Given how long we’ve been talking about GDPR, it may come as a surprise that it’s only been three months since the EU-wide regulation came into effect.

However, we’ve already seen some early casualties as a result of the law. Most notably Drawbridge, the cross device measurement and attribution platform, and Verve, the location data specialists, have both pulled out of Europe – and blamed GDPR for the move.

As expected ad tech’s major players, including the Google/Facebook/Amazon triopoly, have remained relatively unscathed, with consent fairly easy to come by.

The difficulties that GDPR poses looks to have fallen at the feet of the smaller technology platforms. There have been a number of companies pulling sales teams or even their whole advertising platform – in the case of Weve – out of the UK, albeit without stating GDPR as a reason.

Whether it was a direct cause or not, GDPR has arguably begun cleaning up the digital advertising infrastructure.
A recent Reuters study looked at the delivery of cookies across news sites and it’s the UK that’s seen the largest drop of all European territories. Between April and July, there has been an estimated 45% drop in use of third party cookies in the UK.

Partly spring-cleaning and partly regulatory, the news should be seen as a positive move from major publishers as a step towards greater digital transparency and an improved user experience for consumers.

The initial panic from advertisers saw programmatic ad spend drop fairly dramatically across the board, mainly due to the uncertainty around the regulation itself and with marketers waiting to see its true impact.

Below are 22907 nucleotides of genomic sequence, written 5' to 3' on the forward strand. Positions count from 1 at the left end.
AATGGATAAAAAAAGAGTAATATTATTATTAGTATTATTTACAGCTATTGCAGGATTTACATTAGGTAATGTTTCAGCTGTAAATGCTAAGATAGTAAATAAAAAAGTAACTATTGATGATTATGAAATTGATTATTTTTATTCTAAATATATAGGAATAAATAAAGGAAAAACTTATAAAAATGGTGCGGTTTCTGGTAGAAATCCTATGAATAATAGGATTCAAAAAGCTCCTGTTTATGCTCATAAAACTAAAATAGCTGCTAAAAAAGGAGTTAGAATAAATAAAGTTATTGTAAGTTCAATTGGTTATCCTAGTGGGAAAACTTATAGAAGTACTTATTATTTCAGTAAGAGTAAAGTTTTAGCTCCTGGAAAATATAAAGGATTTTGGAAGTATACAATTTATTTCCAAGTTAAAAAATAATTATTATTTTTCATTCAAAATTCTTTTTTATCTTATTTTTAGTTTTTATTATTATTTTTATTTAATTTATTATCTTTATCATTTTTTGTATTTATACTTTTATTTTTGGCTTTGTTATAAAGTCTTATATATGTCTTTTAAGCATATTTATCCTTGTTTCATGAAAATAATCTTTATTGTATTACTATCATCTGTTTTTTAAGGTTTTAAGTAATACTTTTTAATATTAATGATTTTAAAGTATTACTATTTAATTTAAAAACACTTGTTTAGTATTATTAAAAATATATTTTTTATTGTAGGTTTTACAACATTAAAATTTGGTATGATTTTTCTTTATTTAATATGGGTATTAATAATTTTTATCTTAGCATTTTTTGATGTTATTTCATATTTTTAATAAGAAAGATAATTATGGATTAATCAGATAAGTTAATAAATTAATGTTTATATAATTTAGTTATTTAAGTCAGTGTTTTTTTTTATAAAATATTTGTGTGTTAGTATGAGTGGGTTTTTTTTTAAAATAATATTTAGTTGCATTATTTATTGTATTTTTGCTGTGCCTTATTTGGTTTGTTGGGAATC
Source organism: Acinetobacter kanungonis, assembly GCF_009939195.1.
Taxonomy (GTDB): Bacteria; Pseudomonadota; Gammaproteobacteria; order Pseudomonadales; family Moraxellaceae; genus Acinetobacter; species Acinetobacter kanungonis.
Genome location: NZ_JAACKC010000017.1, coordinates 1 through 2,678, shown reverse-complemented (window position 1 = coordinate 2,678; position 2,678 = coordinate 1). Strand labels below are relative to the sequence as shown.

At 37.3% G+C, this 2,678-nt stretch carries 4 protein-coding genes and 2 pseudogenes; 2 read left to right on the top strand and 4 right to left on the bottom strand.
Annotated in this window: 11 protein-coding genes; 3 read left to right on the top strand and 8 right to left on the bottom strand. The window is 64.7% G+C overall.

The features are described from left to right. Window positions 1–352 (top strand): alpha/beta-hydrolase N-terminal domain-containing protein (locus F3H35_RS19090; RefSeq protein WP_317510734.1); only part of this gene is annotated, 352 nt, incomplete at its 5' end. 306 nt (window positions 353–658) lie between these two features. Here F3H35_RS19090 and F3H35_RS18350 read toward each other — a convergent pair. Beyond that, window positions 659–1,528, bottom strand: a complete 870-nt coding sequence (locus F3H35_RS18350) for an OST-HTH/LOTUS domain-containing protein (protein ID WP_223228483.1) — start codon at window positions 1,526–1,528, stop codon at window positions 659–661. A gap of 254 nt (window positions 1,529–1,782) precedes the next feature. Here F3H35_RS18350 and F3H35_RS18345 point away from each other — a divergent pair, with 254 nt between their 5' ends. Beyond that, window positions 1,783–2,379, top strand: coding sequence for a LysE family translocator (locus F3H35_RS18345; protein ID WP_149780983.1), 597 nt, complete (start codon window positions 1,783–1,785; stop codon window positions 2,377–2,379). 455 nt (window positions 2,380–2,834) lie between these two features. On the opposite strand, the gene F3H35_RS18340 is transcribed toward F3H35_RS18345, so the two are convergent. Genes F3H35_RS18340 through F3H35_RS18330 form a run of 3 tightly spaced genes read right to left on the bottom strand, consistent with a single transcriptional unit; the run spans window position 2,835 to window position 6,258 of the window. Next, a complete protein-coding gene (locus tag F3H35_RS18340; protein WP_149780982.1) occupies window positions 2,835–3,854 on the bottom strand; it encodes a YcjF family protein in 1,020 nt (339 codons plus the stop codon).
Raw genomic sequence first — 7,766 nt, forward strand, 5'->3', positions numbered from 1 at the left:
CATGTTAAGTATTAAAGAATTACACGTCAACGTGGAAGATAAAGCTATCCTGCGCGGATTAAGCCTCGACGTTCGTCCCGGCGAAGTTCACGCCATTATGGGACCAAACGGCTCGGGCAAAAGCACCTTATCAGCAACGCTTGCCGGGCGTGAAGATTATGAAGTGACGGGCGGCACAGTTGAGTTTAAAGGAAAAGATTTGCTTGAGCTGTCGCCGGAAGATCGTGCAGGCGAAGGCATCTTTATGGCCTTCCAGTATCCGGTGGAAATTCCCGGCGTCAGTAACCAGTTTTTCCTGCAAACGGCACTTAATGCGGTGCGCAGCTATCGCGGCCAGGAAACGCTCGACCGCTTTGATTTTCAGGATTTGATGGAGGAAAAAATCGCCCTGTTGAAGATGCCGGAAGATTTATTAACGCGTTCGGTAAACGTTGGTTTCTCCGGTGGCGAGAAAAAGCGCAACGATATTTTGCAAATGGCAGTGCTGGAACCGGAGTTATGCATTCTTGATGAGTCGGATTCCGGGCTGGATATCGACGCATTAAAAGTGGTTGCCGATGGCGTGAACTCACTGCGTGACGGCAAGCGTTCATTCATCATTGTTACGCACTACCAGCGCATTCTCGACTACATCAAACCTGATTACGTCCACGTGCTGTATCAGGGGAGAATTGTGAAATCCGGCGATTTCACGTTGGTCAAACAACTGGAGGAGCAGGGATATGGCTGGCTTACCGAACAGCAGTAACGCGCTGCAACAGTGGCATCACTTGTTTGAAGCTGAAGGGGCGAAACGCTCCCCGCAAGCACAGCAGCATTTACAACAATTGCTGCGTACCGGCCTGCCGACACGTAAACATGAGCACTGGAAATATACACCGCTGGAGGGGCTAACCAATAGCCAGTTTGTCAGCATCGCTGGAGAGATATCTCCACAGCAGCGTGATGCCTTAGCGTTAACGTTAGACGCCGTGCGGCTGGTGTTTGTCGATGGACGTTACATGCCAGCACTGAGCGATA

In better news, the concern has now begun to subside and faith seems to have been restored in programmatic, with spend recovering to the levels pre-GDPR.

Where third-party data is more difficult to access and is being scrutinised more than ever before, the opportunity for contextual planning in digital has returned. Contextual targeting has been the poorer cousin in recent years, when coming to digital strategy.

Third-party data could, however, accurately tell you whether someone was in market, stood on the high-street or behaving like your current customers, contextual was the domain of offline channels and less digital.

Relying less on third-party data and more on the environment and quality of a placement should also begin to drive better results for advertisers. The rise in awareness of things such as viewability and exposure times has put digital ads under the microscope once more, but it has exposed the area where digital advertising is often held back – creative.

Focusing on how an ad looks to the consumer, an understanding of the device being used and then buying in contextually relevant environments should serve to improve the experience and simplify the process for advertisers.
It’s safe to say we probably haven’t seen the last of the GDPR casualties quite yet, but if progress continues to be made and the digital ecosystem becomes more transparent, it will be a price worth paying.